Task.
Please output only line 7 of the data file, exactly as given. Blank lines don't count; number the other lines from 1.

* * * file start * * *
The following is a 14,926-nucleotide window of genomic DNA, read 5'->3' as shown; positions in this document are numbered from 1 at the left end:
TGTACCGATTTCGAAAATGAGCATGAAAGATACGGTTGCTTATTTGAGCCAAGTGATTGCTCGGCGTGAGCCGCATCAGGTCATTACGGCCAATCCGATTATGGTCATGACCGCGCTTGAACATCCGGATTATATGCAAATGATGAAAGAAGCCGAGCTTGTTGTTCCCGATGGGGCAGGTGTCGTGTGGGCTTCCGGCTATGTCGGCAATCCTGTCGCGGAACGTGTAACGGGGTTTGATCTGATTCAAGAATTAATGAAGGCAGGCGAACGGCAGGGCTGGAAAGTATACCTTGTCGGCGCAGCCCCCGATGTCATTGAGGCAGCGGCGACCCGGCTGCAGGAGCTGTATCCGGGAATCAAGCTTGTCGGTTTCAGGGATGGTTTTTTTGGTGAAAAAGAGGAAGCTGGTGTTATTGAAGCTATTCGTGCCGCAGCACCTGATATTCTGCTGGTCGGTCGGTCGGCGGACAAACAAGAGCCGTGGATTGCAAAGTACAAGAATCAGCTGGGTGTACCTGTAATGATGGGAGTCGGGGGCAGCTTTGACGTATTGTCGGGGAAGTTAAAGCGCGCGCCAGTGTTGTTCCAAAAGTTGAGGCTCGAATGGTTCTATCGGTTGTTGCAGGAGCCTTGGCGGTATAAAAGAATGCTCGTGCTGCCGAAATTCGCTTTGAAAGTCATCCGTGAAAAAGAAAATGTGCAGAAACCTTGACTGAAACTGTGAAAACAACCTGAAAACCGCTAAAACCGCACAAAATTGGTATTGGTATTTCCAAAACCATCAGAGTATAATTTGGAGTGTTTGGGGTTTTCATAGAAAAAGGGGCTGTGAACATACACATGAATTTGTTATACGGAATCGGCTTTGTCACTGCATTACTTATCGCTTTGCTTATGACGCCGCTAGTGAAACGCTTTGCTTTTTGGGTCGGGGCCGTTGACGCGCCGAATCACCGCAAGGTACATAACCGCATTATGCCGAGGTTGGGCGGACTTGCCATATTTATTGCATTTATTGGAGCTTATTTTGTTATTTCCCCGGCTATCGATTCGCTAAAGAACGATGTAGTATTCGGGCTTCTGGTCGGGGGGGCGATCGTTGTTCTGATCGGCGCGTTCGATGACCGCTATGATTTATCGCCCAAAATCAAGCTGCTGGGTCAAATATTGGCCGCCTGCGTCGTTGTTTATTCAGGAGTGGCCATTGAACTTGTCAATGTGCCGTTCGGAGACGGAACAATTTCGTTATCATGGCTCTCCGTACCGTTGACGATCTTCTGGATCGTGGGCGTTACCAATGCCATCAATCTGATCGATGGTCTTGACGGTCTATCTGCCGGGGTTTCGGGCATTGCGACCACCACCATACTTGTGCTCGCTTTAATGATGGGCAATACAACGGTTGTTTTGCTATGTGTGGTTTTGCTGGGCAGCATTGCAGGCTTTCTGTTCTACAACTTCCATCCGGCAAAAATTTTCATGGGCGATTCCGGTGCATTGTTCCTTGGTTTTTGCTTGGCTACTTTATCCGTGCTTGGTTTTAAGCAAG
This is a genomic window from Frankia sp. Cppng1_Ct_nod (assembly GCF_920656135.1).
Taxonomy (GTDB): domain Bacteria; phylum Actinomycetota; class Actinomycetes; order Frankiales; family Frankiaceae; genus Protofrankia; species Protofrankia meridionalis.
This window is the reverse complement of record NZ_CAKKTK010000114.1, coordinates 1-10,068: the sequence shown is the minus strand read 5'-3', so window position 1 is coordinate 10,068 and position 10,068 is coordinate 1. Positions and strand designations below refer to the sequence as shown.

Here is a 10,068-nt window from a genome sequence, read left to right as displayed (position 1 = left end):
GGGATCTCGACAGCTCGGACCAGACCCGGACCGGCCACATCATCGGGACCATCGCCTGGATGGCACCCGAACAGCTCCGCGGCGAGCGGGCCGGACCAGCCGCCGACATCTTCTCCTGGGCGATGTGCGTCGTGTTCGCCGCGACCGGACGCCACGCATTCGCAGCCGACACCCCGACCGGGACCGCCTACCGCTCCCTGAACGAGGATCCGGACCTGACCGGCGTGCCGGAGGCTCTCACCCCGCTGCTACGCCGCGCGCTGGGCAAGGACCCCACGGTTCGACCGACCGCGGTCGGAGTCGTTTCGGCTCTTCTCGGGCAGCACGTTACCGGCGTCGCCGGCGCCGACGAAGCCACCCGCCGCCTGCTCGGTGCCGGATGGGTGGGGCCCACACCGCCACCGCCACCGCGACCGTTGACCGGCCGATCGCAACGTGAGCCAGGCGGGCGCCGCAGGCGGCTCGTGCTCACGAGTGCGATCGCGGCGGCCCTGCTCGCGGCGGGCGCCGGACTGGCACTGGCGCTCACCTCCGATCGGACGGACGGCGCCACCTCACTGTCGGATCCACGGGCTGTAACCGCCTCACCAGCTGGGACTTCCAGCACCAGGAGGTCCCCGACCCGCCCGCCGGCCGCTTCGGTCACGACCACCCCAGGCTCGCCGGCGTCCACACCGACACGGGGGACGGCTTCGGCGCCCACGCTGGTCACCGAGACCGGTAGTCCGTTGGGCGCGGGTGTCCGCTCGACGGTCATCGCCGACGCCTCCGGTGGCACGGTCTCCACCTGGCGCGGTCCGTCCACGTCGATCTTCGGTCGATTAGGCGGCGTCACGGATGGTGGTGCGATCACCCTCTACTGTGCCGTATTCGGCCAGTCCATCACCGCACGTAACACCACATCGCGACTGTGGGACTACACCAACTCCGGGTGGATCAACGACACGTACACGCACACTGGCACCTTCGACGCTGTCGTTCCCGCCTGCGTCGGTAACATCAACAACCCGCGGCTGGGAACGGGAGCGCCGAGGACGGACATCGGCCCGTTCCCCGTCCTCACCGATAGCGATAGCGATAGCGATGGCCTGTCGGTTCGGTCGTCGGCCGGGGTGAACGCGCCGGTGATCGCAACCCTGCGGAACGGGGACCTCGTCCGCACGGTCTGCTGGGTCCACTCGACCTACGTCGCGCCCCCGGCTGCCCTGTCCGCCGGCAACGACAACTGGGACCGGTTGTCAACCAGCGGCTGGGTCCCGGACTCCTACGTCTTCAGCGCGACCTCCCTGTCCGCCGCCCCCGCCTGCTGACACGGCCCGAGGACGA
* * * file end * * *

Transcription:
GGGATCTCGACAGCTCGGACCAGACCCGGACCGGCCACATCATCGGGACCATCGCCTGGATGGCACCCGAACAGCTCCGCGGCGAGCGGGCCGGACCAGCCGCCGACATCTTCTCCTGGGCGATGTGCGTCGTGTTCGCCGCGACCGGACGCCACGCATTCGCAGCCGACACCCCGACCGGGACCGCCTACCGCTCCCTGAACGAGGATCCGGACCTGACCGGCGTGCCGGAGGCTCTCACCCCGCTGCTACGCCGCGCGCTGGGCAAGGACCCCACGGTTCGACCGACCGCGGTCGGAGTCGTTTCGGCTCTTCTCGGGCAGCACGTTACCGGCGTCGCCGGCGCCGACGAAGCCACCCGCCGCCTGCTCGGTGCCGGATGGGTGGGGCCCACACCGCCACCGCCACCGCGACCGTTGACCGGCCGATCGCAACGTGAGCCAGGCGGGCGCCGCAGGCGGCTCGTGCTCACGAGTGCGATCGCGGCGGCCCTGCTCGCGGCGGGCGCCGGACTGGCACTGGCGCTCACCTCCGATCGGACGGACGGCGCCACCTCACTGTCGGATCCACGGGCTGTAACCGCCTCACCAGCTGGGACTTCCAGCACCAGGAGGTCCCCGACCCGCCCGCCGGCCGCTTCGGTCACGACCACCCCAGGCTCGCCGGCGTCCACACCGACACGGGGGACGGCTTCGGCGCCCACGCTGGTCACCGAGACCGGTAGTCCGTTGGGCGCGGGTGTCCGCTCGACGGTCATCGCCGACGCCTCCGGTGGCACGGTCTCCACCTGGCGCGGTCCGTCCACGTCGATCTTCGGTCGATTAGGCGGCGTCACGGATGGTGGTGCGATCACCCTCTACTGTGCCGTATTCGGCCAGTCCATCACCGCACGTAACACCACATCGCGACTGTGGGACTACACCAACTCCGGGTGGATCAACGACACGTACACGCACACTGGCACCTTCGACGCTGTCGTTCCCGCCTGCGTCGGTAACATCAACAACCCGCGGCTGGGAACGGGAGCGCCGAGGACGGACATCGGCCCGTTCCCCGTCCTCACCGATAGCGATAGCGATAGCGATGGCCTGTCGGTTCGGTCGTCGGCCGGGGTGAACGCGCCGGTGATCGCAACCCTGCGGAACGGGGACCTCGTCCGCACGGTCTGCTGGGTCCACTCGACCTACGTCGCGCCCCCGGCTGCCCTGTCCGCCGGCAACGACAACTGGGACCGGTTGTCAACCAGCGGCTGGGTCCCGGACTCCTACGTCTTCAGCGCGACCTCCCTGTCCGCCGCCCCCGCCTGCTGACACGGCCCGAGGACGA